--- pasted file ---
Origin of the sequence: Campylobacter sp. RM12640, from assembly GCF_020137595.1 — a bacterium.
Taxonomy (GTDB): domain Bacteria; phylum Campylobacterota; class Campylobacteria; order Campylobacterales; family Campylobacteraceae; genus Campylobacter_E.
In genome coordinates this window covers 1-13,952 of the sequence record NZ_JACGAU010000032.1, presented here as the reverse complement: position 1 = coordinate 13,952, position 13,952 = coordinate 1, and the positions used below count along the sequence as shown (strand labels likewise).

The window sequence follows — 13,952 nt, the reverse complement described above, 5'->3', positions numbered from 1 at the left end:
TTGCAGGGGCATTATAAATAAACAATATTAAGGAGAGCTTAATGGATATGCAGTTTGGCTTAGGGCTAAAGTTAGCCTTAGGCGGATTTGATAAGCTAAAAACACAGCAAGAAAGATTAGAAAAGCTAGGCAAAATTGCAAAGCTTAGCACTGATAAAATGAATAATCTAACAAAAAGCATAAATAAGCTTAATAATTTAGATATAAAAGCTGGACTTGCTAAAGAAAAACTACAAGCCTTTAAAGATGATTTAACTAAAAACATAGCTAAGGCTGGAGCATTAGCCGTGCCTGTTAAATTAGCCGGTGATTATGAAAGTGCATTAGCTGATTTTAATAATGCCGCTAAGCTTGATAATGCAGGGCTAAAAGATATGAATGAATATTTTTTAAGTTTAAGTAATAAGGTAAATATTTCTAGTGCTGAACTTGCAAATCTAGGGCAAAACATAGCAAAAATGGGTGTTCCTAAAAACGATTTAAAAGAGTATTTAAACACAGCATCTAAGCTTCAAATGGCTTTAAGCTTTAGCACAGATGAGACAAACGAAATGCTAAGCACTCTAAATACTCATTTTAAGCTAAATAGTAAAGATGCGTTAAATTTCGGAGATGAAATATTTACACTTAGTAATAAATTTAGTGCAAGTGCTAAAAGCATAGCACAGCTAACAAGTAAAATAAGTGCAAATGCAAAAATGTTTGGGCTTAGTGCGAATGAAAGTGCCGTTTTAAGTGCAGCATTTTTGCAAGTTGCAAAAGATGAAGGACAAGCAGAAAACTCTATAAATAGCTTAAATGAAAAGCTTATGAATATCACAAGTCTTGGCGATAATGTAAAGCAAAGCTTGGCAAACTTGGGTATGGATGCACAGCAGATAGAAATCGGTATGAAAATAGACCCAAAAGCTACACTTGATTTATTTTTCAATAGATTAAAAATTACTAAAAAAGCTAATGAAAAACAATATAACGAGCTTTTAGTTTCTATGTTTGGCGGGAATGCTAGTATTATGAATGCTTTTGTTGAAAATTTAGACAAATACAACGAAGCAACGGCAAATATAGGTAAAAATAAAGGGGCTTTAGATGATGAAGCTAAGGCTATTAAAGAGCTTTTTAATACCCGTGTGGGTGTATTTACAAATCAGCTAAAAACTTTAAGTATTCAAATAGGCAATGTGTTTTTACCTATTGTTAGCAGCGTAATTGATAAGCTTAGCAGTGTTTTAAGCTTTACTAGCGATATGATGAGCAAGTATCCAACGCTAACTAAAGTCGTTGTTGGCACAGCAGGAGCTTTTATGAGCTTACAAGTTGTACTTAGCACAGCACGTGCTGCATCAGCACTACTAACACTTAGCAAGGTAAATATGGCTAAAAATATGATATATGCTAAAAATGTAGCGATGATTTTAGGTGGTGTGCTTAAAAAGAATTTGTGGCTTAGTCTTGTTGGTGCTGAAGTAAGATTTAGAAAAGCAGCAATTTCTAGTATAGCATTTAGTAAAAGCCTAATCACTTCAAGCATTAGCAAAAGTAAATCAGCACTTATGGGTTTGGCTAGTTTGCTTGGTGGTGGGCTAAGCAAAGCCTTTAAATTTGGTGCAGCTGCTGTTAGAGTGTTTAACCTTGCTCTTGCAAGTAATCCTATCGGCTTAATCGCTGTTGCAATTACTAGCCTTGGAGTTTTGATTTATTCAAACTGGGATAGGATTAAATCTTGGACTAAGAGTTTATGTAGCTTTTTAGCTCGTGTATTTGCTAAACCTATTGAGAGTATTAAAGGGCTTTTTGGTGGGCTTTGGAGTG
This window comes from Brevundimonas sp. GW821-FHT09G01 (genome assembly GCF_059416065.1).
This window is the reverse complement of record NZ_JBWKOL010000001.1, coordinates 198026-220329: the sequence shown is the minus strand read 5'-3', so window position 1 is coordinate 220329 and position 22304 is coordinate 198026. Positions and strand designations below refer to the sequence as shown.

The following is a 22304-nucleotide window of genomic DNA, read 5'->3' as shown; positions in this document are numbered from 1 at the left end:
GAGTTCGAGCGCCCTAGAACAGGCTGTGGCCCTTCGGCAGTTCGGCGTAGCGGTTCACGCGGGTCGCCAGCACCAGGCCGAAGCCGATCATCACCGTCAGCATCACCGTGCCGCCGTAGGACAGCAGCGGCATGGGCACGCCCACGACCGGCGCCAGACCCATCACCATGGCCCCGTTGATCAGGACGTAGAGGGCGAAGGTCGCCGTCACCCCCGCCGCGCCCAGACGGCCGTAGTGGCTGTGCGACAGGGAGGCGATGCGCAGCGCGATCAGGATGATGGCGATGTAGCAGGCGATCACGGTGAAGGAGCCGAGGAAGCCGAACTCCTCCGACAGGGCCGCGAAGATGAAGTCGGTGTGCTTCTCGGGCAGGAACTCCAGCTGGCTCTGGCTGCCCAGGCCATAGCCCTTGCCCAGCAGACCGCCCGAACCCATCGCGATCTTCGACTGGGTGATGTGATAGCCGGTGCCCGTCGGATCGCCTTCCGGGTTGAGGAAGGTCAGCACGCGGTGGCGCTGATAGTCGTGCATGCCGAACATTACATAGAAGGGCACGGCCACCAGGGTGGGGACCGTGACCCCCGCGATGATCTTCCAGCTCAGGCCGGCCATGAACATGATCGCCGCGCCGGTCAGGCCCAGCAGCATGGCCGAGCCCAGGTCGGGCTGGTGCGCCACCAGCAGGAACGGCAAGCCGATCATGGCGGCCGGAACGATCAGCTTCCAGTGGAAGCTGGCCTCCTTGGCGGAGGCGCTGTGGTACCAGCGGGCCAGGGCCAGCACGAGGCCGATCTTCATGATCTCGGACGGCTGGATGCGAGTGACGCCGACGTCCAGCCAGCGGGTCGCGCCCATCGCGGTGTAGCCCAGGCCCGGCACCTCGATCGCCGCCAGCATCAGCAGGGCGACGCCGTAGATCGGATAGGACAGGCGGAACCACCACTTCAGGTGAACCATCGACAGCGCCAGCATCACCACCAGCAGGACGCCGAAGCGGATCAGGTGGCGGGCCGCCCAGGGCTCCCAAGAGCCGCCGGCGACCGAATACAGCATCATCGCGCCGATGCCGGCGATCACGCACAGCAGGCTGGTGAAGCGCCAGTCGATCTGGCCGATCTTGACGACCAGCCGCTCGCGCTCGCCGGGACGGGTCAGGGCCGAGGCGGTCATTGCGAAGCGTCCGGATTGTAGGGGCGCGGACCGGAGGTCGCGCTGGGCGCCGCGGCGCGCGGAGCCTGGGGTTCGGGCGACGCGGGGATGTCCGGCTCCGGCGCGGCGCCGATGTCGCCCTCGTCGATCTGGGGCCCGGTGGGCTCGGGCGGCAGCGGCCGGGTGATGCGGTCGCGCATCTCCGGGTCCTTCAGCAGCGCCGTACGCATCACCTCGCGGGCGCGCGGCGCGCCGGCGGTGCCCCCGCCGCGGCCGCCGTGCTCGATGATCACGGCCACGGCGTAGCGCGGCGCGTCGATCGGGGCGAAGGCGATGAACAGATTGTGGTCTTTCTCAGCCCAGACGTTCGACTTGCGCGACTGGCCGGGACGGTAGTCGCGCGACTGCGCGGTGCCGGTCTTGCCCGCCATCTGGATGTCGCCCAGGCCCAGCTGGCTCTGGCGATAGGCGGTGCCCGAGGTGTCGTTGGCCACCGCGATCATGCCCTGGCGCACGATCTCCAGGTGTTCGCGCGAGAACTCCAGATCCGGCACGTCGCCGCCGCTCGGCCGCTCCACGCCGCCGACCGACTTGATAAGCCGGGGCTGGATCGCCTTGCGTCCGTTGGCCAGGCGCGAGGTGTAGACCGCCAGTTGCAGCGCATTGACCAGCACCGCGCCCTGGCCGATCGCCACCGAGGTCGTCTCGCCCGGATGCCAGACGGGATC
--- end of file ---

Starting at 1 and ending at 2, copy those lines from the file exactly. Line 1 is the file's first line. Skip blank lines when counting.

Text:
Origin of the sequence: Campylobacter sp. RM12640, from assembly GCF_020137595.1 — a bacterium.
Taxonomy (GTDB): domain Bacteria; phylum Campylobacterota; class Campylobacteria; order Campylobacterales; family Campylobacteraceae; genus Campylobacter_E.